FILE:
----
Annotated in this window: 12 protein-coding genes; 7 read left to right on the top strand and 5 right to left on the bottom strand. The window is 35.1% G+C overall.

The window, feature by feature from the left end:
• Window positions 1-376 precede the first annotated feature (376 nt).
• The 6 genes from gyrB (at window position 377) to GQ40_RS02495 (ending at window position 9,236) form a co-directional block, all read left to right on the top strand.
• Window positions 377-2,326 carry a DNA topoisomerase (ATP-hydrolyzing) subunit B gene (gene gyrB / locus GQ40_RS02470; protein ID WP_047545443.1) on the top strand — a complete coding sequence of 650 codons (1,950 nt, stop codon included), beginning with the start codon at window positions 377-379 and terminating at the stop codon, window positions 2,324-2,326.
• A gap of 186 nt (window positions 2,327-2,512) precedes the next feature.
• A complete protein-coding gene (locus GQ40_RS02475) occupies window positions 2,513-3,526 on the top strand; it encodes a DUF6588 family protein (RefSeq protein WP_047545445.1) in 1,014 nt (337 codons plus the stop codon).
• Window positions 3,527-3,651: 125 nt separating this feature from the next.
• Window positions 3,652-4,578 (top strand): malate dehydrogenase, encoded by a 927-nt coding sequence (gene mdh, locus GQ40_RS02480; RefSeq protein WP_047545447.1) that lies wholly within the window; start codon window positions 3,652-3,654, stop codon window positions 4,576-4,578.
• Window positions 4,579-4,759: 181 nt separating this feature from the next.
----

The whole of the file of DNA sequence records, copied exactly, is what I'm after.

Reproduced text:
Annotated in this window: 12 protein-coding genes; 7 read left to right on the top strand and 5 right to left on the bottom strand. The window is 35.1% G+C overall.

The window, feature by feature from the left end:
• Window positions 1-376 precede the first annotated feature (376 nt).
• The 6 genes from gyrB (at window position 377) to GQ40_RS02495 (ending at window position 9,236) form a co-directional block, all read left to right on the top strand.
• Window positions 377-2,326 carry a DNA topoisomerase (ATP-hydrolyzing) subunit B gene (gene gyrB / locus GQ40_RS02470; protein ID WP_047545443.1) on the top strand — a complete coding sequence of 650 codons (1,950 nt, stop codon included), beginning with the start codon at window positions 377-379 and terminating at the stop codon, window positions 2,324-2,326.
• A gap of 186 nt (window positions 2,327-2,512) precedes the next feature.
• A complete protein-coding gene (locus GQ40_RS02475) occupies window positions 2,513-3,526 on the top strand; it encodes a DUF6588 family protein (RefSeq protein WP_047545445.1) in 1,014 nt (337 codons plus the stop codon).
• Window positions 3,527-3,651: 125 nt separating this feature from the next.
• Window positions 3,652-4,578 (top strand): malate dehydrogenase, encoded by a 927-nt coding sequence (gene mdh, locus GQ40_RS02480; RefSeq protein WP_047545447.1) that lies wholly within the window; start codon window positions 3,652-3,654, stop codon window positions 4,576-4,578.
• Window positions 4,579-4,759: 181 nt separating this feature from the next.